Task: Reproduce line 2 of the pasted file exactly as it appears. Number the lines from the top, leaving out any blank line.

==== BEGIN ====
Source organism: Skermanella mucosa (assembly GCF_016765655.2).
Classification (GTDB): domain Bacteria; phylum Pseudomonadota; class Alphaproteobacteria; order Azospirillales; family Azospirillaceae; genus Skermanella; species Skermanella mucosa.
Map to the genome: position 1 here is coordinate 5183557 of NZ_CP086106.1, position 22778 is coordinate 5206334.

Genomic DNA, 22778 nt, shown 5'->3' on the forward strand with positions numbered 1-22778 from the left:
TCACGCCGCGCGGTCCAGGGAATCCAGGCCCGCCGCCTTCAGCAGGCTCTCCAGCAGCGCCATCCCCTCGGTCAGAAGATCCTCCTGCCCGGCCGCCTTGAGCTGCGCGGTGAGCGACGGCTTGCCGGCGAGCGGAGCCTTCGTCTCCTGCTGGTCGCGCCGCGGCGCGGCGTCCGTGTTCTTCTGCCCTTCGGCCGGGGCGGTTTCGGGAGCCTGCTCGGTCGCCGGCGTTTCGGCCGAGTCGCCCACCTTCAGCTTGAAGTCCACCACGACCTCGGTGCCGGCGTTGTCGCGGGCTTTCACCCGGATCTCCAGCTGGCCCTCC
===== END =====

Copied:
Classification (GTDB): domain Bacteria; phylum Pseudomonadota; class Alphaproteobacteria; order Azospirillales; family Azospirillaceae; genus Skermanella; species Skermanella mucosa.